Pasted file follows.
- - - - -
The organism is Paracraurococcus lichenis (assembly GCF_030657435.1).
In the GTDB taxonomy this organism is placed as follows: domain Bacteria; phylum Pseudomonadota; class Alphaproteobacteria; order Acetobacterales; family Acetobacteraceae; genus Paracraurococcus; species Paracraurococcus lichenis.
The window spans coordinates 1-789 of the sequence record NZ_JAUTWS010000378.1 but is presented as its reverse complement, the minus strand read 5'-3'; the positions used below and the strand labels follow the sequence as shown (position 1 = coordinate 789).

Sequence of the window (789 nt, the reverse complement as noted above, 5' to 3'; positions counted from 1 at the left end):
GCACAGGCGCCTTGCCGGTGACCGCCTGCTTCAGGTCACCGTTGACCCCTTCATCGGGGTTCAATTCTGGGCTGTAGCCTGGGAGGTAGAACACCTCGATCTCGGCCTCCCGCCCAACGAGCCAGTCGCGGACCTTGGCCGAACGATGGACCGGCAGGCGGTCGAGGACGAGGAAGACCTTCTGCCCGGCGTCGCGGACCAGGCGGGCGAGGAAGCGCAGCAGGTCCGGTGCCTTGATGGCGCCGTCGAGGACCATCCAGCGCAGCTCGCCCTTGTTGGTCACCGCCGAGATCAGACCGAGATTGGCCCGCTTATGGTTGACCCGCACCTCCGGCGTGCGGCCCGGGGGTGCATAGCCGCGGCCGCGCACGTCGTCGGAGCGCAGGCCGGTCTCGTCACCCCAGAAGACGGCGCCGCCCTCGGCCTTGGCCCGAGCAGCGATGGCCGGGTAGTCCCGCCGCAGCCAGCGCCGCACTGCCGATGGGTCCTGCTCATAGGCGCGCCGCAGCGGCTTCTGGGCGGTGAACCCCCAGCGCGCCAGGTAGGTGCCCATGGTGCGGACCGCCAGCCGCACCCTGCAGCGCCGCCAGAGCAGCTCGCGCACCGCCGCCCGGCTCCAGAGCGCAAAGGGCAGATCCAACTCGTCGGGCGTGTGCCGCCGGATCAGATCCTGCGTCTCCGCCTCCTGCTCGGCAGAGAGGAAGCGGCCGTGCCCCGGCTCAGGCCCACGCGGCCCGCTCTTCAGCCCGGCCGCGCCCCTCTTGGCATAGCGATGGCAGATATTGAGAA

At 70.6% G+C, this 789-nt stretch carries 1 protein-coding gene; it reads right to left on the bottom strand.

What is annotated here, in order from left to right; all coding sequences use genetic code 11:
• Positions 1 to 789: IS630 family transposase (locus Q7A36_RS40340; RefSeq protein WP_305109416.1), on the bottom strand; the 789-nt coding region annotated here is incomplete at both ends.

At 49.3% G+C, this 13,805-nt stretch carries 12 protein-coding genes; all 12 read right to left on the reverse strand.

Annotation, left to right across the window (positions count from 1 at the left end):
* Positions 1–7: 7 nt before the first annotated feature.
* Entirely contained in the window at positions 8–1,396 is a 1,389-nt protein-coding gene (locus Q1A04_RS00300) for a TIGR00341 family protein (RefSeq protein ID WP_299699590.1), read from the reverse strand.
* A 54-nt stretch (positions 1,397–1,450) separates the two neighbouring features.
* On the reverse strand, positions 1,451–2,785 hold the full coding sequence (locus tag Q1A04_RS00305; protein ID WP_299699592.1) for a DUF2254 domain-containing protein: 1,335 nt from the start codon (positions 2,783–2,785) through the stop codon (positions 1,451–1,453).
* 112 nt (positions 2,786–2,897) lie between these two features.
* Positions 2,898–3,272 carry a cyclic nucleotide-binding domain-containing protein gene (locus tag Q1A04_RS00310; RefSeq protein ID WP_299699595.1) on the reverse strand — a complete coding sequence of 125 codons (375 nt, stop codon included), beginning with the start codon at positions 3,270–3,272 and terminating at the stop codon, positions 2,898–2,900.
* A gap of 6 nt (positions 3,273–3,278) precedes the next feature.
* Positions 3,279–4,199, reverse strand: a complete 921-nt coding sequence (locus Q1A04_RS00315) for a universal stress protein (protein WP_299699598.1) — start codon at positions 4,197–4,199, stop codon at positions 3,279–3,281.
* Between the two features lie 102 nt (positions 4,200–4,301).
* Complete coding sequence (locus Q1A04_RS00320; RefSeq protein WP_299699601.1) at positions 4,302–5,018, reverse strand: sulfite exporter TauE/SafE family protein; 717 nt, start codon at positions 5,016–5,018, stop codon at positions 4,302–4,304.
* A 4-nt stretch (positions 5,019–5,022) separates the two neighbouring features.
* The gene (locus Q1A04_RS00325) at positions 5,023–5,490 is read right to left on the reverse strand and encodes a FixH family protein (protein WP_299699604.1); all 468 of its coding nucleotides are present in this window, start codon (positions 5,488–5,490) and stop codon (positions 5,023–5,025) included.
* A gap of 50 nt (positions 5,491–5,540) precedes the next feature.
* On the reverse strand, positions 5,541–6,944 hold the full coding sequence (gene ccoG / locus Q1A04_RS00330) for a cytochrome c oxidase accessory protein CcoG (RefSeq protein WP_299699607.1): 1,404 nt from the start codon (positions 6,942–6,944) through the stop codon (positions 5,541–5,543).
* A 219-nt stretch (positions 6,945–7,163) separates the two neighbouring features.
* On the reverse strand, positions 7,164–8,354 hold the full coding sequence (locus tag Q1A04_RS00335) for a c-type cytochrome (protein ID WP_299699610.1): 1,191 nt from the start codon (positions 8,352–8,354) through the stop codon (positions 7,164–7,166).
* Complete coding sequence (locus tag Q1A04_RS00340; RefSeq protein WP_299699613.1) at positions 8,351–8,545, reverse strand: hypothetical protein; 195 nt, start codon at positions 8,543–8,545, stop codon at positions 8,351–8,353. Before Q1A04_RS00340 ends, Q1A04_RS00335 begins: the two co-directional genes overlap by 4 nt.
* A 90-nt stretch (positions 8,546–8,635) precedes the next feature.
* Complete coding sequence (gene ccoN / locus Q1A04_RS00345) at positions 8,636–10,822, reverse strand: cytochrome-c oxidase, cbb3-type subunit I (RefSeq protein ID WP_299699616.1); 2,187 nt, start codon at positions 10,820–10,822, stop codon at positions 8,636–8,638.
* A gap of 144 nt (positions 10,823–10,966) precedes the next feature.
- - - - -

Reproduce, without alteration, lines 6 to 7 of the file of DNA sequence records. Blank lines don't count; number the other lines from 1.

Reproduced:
At 70.6% G+C, this 789-nt stretch carries 1 protein-coding gene; it reads right to left on the bottom strand.

What is annotated here, in order from left to right; all coding sequences use genetic code 11: